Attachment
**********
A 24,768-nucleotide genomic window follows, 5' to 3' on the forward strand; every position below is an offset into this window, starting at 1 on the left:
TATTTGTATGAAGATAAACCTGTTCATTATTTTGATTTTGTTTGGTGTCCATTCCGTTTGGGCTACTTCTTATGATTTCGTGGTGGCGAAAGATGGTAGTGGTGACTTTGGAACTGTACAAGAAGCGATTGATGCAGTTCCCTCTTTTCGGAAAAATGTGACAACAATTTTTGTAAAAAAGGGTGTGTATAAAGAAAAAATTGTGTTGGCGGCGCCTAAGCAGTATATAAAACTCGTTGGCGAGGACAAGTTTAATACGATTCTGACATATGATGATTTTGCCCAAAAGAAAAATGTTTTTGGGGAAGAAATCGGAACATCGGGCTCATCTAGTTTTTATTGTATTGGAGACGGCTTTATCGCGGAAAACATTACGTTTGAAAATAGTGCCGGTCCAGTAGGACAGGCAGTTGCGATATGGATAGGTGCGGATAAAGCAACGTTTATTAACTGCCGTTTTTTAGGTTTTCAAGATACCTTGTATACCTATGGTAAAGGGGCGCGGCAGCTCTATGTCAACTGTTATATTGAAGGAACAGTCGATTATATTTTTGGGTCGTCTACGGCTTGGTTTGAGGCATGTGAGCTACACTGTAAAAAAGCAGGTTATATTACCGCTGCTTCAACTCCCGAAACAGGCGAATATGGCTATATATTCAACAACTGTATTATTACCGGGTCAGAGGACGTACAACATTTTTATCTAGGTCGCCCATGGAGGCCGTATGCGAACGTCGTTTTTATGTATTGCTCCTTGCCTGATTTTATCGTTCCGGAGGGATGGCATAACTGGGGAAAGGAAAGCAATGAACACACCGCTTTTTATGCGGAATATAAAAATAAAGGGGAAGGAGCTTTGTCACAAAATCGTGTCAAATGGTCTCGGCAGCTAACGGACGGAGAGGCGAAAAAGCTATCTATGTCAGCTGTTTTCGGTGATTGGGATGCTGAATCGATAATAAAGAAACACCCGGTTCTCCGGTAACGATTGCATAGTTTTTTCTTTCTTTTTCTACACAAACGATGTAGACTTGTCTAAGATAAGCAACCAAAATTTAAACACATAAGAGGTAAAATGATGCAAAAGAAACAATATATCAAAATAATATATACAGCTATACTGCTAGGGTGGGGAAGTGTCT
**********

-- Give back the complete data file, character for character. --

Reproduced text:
A 24,768-nucleotide genomic window follows, 5' to 3' on the forward strand; every position below is an offset into this window, starting at 1 on the left:
TATTTGTATGAAGATAAACCTGTTCATTATTTTGATTTTGTTTGGTGTCCATTCCGTTTGGGCTACTTCTTATGATTTCGTGGTGGCGAAAGATGGTAGTGGTGACTTTGGAACTGTACAAGAAGCGATTGATGCAGTTCCCTCTTTTCGGAAAAATGTGACAACAATTTTTGTAAAAAAGGGTGTGTATAAAGAAAAAATTGTGTTGGCGGCGCCTAAGCAGTATATAAAACTCGTTGGCGAGGACAAGTTTAATACGATTCTGACATATGATGATTTTGCCCAAAAGAAAAATGTTTTTGGGGAAGAAATCGGAACATCGGGCTCATCTAGTTTTTATTGTATTGGAGACGGCTTTATCGCGGAAAACATTACGTTTGAAAATAGTGCCGGTCCAGTAGGACAGGCAGTTGCGATATGGATAGGTGCGGATAAAGCAACGTTTATTAACTGCCGTTTTTTAGGTTTTCAAGATACCTTGTATACCTATGGTAAAGGGGCGCGGCAGCTCTATGTCAACTGTTATATTGAAGGAACAGTCGATTATATTTTTGGGTCGTCTACGGCTTGGTTTGAGGCATGTGAGCTACACTGTAAAAAAGCAGGTTATATTACCGCTGCTTCAACTCCCGAAACAGGCGAATATGGCTATATATTCAACAACTGTATTATTACCGGGTCAGAGGACGTACAACATTTTTATCTAGGTCGCCCATGGAGGCCGTATGCGAACGTCGTTTTTATGTATTGCTCCTTGCCTGATTTTATCGTTCCGGAGGGATGGCATAACTGGGGAAAGGAAAGCAATGAACACACCGCTTTTTATGCGGAATATAAAAATAAAGGGGAAGGAGCTTTGTCACAAAATCGTGTCAAATGGTCTCGGCAGCTAACGGACGGAGAGGCGAAAAAGCTATCTATGTCAGCTGTTTTCGGTGATTGGGATGCTGAATCGATAATAAAGAAACACCCGGTTCTCCGGTAACGATTGCATAGTTTTTTCTTTCTTTTTCTACACAAACGATGTAGACTTGTCTAAGATAAGCAACCAAAATTTAAACACATAAGAGGTAAAATGATGCAAAAGAAACAATATATCAAAATAATATATACAGCTATACTGCTAGGGTGGGGAAGTGTCT